Holiday Tips for Navigating the Busy Season
As the holidays approach, VCU-ACE hopes the following weblinks to tip sheets and ideas for navigating the busy season will be helpful to you and your family!
20 Tips on “Making the Most of the Holidays for Your Family and Your Son/Daughter on the Autism Spectrum”
Contributed by Cathy Pratt, Ph.D., BCBA, Director, Indiana Resource Center for Autism
Autism and the Holidays: Sensory Overload
Tips for how to prepare children with autism for the holiday season and on making the holidays more fun for everyone involved, provided by Rowland P. Barrett, PhD, Director of the Center for Autism and Developmental Disabilities at Bradley Hospital.
Holiday Tips - Helping Parents of Kids with Autism Handle the Unique Challenges of the Holiday Season
Autism Speaks shares holiday tips provided by medical experts, educators, and families of kids with autism.
An Update from the VCU-ACE Communication State Goal Committee! Check Out the New Webpages!!
VCU-ACE and our collaborators have been hard at work and making great progress on all three of the identified State Goals: Communication, Administrator Support, and Transition. In recent months, the Communication State Goal Committee has completed and launched new web pages specific to communication and students with ASD. The web pages include information on why it is important to teach communication, what to teach in the area of communication, assessments for communication, modes of communication, functions of communication, and much more. Additional pages will be added as the committee continues to move forward with goal work. Please take a few minutes and visit the new Communication Resource pages on our website to learn more about improving communication skills with students with ASD.
Don’t Miss the Informative VCU-ACE webcasts airing December 2013 – February 2014!!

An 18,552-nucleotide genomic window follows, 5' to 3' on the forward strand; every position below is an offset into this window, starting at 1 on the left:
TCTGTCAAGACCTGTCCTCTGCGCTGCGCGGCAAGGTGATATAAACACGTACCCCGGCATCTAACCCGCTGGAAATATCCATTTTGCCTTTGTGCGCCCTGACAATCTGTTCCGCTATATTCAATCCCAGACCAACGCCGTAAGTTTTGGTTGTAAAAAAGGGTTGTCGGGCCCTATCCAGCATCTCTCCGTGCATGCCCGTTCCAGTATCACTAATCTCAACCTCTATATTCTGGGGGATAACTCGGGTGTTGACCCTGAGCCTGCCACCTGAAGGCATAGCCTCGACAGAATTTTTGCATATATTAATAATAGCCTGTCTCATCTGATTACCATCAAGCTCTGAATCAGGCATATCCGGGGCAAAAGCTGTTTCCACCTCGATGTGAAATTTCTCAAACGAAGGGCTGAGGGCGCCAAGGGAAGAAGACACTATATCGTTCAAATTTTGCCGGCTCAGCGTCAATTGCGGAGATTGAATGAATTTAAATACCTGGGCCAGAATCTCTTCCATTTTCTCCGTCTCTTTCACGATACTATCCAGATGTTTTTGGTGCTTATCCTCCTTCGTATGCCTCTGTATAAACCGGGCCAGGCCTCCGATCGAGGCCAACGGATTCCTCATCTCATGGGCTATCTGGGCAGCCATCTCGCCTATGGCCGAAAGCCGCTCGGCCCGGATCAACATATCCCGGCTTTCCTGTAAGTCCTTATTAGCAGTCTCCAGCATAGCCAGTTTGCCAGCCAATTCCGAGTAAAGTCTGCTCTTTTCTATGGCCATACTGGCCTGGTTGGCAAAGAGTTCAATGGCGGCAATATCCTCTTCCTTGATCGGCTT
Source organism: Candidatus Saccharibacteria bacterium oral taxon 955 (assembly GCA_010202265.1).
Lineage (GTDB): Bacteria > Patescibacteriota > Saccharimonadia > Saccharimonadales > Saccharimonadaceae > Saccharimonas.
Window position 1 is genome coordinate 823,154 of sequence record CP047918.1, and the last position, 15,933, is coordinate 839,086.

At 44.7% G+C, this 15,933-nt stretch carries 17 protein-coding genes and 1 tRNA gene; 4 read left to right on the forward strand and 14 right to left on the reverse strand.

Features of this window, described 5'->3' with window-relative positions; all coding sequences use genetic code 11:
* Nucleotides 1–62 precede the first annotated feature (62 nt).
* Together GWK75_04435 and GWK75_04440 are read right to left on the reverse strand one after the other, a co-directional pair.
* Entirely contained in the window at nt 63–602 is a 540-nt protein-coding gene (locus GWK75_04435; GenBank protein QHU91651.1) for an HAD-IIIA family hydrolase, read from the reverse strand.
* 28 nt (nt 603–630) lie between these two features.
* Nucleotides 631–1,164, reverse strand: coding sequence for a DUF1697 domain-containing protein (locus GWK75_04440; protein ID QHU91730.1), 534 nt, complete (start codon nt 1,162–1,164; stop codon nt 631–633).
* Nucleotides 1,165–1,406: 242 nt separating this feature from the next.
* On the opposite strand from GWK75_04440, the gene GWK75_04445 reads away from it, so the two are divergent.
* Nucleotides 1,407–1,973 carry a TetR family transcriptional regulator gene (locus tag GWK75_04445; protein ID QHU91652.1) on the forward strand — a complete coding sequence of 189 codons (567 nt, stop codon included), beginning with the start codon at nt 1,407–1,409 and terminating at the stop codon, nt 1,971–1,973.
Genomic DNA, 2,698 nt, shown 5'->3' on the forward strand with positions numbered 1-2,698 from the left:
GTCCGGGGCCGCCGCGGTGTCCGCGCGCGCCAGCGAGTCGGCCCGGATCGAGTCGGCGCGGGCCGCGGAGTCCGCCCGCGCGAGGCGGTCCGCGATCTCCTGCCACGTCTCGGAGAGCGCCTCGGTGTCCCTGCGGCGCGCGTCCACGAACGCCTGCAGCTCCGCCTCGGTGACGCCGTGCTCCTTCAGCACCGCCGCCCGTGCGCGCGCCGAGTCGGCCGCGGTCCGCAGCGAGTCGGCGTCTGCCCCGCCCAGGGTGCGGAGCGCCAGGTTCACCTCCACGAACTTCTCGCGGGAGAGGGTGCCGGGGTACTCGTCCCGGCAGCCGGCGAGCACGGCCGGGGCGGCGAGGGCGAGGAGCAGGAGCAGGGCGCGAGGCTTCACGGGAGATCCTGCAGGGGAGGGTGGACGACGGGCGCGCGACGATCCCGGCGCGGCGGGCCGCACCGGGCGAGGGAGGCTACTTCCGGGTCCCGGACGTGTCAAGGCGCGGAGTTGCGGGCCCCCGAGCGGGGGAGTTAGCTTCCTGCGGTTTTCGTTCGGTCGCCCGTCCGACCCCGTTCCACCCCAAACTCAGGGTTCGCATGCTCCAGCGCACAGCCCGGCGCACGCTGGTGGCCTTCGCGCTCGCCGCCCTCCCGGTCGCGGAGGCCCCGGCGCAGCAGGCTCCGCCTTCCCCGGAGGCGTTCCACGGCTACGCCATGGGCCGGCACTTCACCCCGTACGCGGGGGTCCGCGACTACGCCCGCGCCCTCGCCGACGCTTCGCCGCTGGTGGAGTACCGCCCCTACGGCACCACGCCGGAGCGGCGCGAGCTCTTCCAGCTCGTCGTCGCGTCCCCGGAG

Details on Upcoming Webcasts:
December 10, 2013
Sexuality Instruction and Learners with ASD by Peter Gerhardt, Ed.D.
On completion of this webcast, participants will be able to:
*Provide an overview of the components of sexuality education.
*Recognize the importance of sexuality education as one component of community safety training.
*Recognize some the challenges to effective sexuality education specific to learners on the autism spectrum.
January 14, 2014
Inclusion: Making the Marriage Work by Barbara Webb, Ed. D.
Our goal in education must be to create a rich educational setting for all children. Special Education was originally designed as a "resource" to educational programs, not as a separate placement. Research indicates that removing children from their typical peers, undermines their capacity to learn the skills that will enable them to belong. Statistics from the CDC show a dramatic rise in autism; therefore, we must prepare our inclusive classrooms to create the educational setting to address the needs of these children. This presentation will discuss the learning differences of children with autism and how to embed specific teaching strategies into the curriculum.
February 11, 2014
Inclusion: Making the Marriage Work - Part 2 by Barbara Webb, Ed. D.
All children are able to learn, just not in the same way. Autism is an information-processing difference that affects: communication, social interaction, sensory response, and learning and thinking. In part 1, we discussed academic strategies for the classroom. This presentation will address strategies for the unstructured time within the school day, environmental supports, social supports, and communication supports. Dr. Webb will also discuss strategies for managing behavioral challenges.